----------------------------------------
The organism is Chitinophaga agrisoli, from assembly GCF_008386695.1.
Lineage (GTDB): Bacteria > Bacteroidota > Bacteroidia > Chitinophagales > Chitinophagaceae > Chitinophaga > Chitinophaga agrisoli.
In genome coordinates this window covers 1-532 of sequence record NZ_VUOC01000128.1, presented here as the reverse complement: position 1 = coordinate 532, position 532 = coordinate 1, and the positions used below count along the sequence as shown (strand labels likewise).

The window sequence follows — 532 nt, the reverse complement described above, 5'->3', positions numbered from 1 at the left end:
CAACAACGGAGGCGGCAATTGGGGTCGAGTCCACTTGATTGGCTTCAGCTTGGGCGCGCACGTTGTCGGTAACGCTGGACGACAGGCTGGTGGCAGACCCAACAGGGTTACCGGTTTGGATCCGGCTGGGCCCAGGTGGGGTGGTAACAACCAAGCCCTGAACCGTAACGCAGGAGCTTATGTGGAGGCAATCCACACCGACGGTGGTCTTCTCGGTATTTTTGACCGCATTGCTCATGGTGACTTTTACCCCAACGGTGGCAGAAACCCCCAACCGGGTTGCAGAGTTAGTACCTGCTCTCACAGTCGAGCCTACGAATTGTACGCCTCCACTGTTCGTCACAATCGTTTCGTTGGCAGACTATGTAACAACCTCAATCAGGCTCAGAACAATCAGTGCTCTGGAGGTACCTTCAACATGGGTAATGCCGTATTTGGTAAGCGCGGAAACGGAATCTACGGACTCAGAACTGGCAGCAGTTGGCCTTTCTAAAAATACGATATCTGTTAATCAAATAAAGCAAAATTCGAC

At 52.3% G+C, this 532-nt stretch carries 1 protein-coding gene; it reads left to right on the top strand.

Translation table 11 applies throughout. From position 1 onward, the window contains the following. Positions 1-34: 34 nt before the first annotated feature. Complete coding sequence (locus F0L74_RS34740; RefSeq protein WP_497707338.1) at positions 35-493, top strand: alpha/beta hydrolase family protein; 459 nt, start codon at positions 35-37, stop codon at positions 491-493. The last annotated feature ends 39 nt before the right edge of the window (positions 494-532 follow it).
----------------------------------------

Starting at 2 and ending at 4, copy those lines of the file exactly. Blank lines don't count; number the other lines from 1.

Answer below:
Lineage (GTDB): Bacteria > Bacteroidota > Bacteroidia > Chitinophagales > Chitinophagaceae > Chitinophaga > Chitinophaga agrisoli.
In genome coordinates this window covers 1-532 of sequence record NZ_VUOC01000128.1, presented here as the reverse complement: position 1 = coordinate 532, position 532 = coordinate 1, and the positions used below count along the sequence as shown (strand labels likewise).

The window sequence follows — 532 nt, the reverse complement described above, 5'->3', positions numbered from 1 at the left end: